The real contribution of parents in our education system – the Human Factor wants you to rethink your thinking

Ultimately, there are only two ways to improve the world – through technology and through behaviour change. The DG Murray Trust (DGMT)’s annual publication, the Human Factor, focuses on the latter. In its first issue released in 2018, the Human Factor informed and stimulated important conversations about teaching in South Africa. By giving the facts – both good and bad – and sharing the voices of teachers from some of the most deprived schools in the country, it brought to the fore what it’s really like to be a teacher in South Africa today.

The second issue of the Human Factor, released this month, once again challenges South Africans to rethink the role of parents in their children’s education. Entitled ‘The heart of parenting – how the alchemy of love, hope and fear prepares children for life’, this issue explores the power of parents as the first educators of their children and their right to continue to champion their children’s education throughout schooling. It also identifies what takes that power away.

“We nourish education through love, care and stimulation,” says Dr David Harrison, CEO of DGMT, whose article ‘A gut instinct for learning’ explores the strong biological drivers of our actions for our children. Pointing out that parents’ support for their school-going children should not be measured by whether they can and do help with homework, he argues: “Parents enable the development of critical neurological scaffolding and personal attributes in a child that enable effective education. This is the
true contribution of parents to the education system and they should be valued and acknowledged for it.”

Both parents and educators should understand that education is not just about achievement – it’s about the development of the child as a whole. In the article, ‘More than involved, empowered’ journalists, Jess Nicholson and Lwazi Hlanga show how our school systems often disempower or cut parents out of the process of developing and educating their children, but also how several initiatives have found ways to draw them back in.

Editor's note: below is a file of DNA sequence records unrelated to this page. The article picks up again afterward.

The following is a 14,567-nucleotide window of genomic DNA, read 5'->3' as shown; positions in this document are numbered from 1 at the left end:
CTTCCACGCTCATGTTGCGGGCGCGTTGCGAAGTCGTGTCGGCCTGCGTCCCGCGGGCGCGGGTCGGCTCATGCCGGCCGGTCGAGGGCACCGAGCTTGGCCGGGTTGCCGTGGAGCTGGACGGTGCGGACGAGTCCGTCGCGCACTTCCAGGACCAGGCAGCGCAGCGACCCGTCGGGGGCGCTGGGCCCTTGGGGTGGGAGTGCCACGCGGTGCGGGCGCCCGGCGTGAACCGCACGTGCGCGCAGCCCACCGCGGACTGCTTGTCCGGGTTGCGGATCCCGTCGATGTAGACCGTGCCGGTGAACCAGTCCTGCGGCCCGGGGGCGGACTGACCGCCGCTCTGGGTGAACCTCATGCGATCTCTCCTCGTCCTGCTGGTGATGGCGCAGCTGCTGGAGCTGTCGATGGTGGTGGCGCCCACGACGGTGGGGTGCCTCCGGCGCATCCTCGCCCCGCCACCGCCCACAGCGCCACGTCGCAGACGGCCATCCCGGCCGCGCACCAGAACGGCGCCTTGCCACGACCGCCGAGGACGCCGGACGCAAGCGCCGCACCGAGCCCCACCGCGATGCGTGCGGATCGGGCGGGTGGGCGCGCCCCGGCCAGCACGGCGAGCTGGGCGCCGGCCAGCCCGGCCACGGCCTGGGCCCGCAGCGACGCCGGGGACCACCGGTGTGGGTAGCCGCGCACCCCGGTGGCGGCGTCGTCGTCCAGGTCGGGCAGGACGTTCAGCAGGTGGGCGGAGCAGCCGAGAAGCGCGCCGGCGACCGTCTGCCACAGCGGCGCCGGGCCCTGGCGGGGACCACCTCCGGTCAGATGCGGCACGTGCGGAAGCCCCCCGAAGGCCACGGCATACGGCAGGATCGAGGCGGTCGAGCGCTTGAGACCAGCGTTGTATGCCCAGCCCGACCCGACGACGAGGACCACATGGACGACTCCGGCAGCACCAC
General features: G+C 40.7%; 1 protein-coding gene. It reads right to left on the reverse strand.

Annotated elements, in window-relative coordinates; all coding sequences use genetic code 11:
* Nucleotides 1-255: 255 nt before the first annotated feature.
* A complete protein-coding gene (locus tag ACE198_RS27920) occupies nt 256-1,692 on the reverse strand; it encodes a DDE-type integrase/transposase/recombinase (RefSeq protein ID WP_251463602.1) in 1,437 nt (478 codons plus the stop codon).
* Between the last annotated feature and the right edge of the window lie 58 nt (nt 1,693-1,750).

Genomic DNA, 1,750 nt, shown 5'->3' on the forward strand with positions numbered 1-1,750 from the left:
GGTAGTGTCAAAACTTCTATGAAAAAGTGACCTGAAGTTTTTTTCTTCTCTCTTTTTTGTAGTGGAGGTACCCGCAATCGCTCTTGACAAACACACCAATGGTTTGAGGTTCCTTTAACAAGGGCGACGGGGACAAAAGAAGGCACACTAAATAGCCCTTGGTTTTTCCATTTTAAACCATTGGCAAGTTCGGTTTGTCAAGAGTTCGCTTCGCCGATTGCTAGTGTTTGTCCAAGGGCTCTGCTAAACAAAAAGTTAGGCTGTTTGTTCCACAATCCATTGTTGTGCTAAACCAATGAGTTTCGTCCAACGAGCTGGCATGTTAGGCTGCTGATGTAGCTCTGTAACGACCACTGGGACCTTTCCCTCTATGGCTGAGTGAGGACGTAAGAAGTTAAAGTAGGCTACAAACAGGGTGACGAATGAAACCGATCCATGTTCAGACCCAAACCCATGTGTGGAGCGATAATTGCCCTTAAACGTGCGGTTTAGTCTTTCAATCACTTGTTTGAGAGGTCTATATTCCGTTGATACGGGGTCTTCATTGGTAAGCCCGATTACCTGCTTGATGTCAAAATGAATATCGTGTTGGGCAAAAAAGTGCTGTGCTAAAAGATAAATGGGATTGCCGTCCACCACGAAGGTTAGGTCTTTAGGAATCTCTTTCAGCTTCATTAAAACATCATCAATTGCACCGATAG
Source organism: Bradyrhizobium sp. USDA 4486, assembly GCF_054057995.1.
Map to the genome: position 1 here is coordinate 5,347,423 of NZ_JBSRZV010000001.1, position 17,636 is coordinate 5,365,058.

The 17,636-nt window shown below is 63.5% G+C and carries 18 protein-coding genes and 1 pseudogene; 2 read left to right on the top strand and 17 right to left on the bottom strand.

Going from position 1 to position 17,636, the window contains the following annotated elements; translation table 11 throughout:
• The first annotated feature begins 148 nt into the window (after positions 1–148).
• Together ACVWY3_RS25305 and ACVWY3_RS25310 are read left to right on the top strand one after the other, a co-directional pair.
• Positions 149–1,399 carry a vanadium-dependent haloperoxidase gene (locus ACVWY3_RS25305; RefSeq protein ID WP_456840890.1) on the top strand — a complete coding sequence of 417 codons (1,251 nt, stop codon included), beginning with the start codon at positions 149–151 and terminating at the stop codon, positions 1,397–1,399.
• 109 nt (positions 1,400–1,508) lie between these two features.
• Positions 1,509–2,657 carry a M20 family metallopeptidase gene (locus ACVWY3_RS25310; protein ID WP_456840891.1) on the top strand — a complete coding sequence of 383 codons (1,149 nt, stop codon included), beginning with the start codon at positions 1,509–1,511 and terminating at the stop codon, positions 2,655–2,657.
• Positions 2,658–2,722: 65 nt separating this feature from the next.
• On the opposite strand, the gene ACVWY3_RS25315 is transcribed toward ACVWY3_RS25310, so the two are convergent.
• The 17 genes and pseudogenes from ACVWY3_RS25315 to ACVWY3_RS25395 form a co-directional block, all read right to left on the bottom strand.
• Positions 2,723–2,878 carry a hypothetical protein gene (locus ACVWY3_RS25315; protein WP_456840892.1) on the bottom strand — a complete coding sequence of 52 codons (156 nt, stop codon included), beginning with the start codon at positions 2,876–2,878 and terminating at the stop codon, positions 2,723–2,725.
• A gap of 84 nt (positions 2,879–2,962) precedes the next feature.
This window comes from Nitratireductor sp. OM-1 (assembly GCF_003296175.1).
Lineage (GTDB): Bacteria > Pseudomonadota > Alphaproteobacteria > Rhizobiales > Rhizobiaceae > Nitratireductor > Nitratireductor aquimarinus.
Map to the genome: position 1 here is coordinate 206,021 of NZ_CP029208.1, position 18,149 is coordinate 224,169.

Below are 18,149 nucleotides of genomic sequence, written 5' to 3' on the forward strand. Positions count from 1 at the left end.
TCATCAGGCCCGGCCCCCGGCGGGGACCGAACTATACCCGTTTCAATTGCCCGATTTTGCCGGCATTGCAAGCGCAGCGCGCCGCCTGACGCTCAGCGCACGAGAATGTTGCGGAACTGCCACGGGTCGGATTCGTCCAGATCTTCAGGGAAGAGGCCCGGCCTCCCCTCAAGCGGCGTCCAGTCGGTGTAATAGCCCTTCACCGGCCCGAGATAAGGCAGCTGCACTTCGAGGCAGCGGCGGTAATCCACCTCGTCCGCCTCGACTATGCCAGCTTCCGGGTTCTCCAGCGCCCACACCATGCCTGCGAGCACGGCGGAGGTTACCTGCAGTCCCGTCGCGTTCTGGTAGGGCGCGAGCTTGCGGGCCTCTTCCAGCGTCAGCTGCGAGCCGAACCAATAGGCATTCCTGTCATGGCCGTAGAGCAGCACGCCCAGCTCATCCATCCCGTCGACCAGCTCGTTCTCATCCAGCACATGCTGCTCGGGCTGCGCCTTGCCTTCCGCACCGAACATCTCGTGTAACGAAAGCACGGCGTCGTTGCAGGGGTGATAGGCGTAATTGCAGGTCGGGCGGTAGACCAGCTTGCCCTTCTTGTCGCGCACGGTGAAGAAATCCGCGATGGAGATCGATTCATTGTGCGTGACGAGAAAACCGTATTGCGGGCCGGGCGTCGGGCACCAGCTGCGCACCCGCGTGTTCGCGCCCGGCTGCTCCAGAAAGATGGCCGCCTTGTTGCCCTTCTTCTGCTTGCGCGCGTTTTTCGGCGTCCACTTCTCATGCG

One of the ways in which parents can enhance their power is by forming strong networks with other parents, however, to really connect with others requires a willingness to be vulnerable and to share frankly. In ‘The moments we become parents’, six parents lead by example and share their personal stories of love, hope and fear in key moments of becoming parents. “To parents who recently discovered they have a special needs child: what you are facing is real, and it is hard, but you must know you are not broken, you will bounce back. I know now that having an autistic child is not a tragedy, but an opportunity. That is my message,” shares Professor Nokhanyo Mdzanga from the Faculty of Education at Nelson Mandela University, whose story takes us on her journey of coming to terms with her son’s autism.

Throughout the issue readers get the opportunity to reflect on everyday examples of resilience – the ability to not only survive the tough times, but to emerge from them stronger; an ability created by very simple yet powerful factors that social scientists call ‘ordinary magic’. As visual artist Wandie Mesatywa’s essay in particular shows, the ordinary magic provided by parents and other caring adults can enable children to thrive despite poverty and adversity – an empowering and hopeful fact that every South African parent/caregiver should know. “I read somewhere that ‘the way we talk to our children becomes their inner voice’ – the way my mom treated me back then not only shaped who I grew up to be, but also shaped how I have come to treat others,” says Mesatywa, who unpacks the concept of ‘ordinary magic’ in very practical terms by sharing her own story of becoming resilient.

The Human Factor will be distributed within civil society and the early childhood development and education sectors. An electronic copy can be downloaded from DGMT’s website and printed copies will be distributed on request. You can request a copy via our Human Factor webpage, or you could write to communications@dgmt.co.za. The distribution of the Human Factor comes with an incentivised challenge to schools and School Governing Bodies where a number of grants will be awarded to implement the best ideas to ‘makeover’
the way we involve parents in school education. Schools can visit dgmt.co.za/the-humanfactor2/ for details.

DGMT is a South African foundation committed to developing South Africa’s potential through public innovation and strategic investment. Our goal for South Africa is a
flourishing people, economy and society (www.dgmt.co.za).

Date published: 
Tuesday, 12 November, 2019

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